I sighed in relief as I rested my last box on the ground; I was finally done moving in. I went down stairs to get a well-deserved bottle of water and meet my new roommates whom I had not shared any past interactions with, except for the self mandated social media stalk, of course.
After some polite small talk the infamous question that always seems to come around, came up, “so, where are you from?” How was I going to play this one out, was I going to simplify it into one country or was I going to give them the play by play as to why I identify myself with three countries.
So, I weighed my options. My first choice, keeping it short and sweet, always makes me feel like I am selling myself short. My second choice, long and detailed, usually leaves others with a look of confusion coated with some apathy, which somehow always seems to trump back to confusion.
I chose option two, partly because I wanted to make conversation but mostly because I am a bit stubborn at times which leads me to refuse selling myself short for the commodity of others.
The long and detailed play by play I presented included that work had brought my Italian side of the family to Venezuela after World War two, where I was born. Six years later, in efforts to provide my sister and I with a better life, my parents decided to move to the United States. I was born in one country, grew up in another and have my entire decent as well as family residing in a third and different country. Coming up with an answer for those four little words, “where are you from,” required more brainstorming for me than for the average person, something I quickly grew very accustomed to.
Being so culturally well rounded, although it has it’s complications, has opened me up to becoming a more understanding and accepting individual for the simple reason that I have had to incorporate three culturally diverse countries into my life and adapt to their distinct way of living. From languages to food and religion, the three nationalities that not only make up who I am, but have also taught me that life and principles from other countries are not necessarily better or worse, but different.
Although, at times, I have felt like there are three different people confined into my 5 foot 4 inch feisty female figure, and I will pompously admit to facing some serious identity crises after spending long summers in Italy, Christmas’ in Venezuela and Thanksgiving in the united states, the appreciation for diverse values I have collected through being culturally assorted is an appreciation I have not been exposed to through any other experience.
Young me, submerged into these three different cultures coming at me from all angles, deeply struggled to find out who I truly was. Corny, I know, but very true. After spending a summer in Italy with my grandparents, I was determined to give myself, as well as my closet, a make over and begin to dress more like the European women who surrounded me. During one of my many mall visits I spotted the loose, baggy and unflattering cheetah joggers I feel in love with.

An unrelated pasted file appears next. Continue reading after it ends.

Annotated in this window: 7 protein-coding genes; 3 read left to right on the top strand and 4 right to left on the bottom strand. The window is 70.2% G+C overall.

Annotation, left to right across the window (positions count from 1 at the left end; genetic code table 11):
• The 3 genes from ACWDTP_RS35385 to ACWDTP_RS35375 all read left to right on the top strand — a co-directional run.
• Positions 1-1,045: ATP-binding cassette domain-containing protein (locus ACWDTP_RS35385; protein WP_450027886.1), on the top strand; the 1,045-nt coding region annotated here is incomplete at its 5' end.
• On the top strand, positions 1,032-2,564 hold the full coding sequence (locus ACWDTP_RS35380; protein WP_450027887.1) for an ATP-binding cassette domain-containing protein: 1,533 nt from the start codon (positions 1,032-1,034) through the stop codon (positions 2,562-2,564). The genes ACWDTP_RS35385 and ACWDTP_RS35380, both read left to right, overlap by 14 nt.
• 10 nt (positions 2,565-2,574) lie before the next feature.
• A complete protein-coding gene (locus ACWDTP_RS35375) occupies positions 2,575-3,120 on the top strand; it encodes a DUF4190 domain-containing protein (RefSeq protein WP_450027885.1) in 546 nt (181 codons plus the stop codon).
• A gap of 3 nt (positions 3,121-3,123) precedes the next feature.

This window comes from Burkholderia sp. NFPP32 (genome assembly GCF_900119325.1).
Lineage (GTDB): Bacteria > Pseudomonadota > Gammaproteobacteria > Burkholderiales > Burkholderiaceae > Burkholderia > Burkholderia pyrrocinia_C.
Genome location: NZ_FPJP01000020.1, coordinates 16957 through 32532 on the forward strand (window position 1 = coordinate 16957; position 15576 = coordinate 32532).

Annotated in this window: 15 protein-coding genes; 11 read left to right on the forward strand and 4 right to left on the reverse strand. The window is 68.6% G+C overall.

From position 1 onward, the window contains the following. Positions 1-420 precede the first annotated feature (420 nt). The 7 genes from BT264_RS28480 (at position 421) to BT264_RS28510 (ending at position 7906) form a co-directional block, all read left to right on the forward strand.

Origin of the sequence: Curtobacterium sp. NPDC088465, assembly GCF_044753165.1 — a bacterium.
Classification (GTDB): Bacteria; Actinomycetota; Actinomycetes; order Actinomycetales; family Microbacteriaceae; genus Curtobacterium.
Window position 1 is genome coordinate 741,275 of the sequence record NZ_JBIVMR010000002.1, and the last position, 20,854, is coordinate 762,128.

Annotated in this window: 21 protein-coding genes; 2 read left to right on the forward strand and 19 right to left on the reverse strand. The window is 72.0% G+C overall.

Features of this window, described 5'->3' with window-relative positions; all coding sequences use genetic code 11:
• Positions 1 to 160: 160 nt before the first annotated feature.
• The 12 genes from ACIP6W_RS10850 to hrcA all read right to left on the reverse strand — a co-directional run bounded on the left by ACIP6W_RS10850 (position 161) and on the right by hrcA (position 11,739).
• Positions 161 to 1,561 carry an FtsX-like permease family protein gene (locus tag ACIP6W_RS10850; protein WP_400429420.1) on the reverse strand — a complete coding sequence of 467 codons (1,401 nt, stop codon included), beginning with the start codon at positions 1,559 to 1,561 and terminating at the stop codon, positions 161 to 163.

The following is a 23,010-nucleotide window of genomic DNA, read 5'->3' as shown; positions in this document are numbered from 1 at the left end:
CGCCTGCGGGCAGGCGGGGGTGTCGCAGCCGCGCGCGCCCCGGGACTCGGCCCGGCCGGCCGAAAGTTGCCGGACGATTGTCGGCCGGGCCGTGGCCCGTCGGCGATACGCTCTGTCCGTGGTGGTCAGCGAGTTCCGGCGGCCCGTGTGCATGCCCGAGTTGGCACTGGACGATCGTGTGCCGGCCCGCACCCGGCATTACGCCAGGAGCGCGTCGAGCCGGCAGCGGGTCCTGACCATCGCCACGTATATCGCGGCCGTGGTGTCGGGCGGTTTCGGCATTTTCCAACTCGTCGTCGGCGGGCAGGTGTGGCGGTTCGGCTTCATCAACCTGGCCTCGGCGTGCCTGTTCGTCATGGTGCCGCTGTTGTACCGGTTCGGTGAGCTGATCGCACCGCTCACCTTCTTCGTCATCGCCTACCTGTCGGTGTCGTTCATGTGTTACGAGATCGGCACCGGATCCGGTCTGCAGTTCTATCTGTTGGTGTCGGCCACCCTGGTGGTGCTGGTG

When I came back to the United States I never wore the pants again partly due to the fact that they were extremely unflattering and joggers were not considered colloquial clothing yet, but mostly due to the fact that they were not American me, they were Italian me.
It wasn’t until I took some time to grow into those three cultures that I was able to figure out who I was, as well as, travel and shop with out temporarily morphing myself into someone I am not.
According to the statement released by the American Council on Education in 2012, Diversity not only enriches an educational experience, but also allows for personal growth and promotes a healthier society. Cultured individuals are essentially assisting in making society more holistic as well as generating more realistic worldly settings.
Granted, it is easier for a varied nationalistic individual like myself to feel secluded due to my cultural differences, however, the universal views and values I bring to the table not only give me a sense of importance, but also empower me to honor my multi-cultural backgrounds and refrain from letting them lurk in the shadows.
So, after what felt like 15 minutes of hearing myself speak, I take a sip of my water and to my surprise find my roommates deeply intrigued and eager to tell me more about themselves. I guess my different backgrounds just sparked up some new and exciting conversation between my new roomies and I.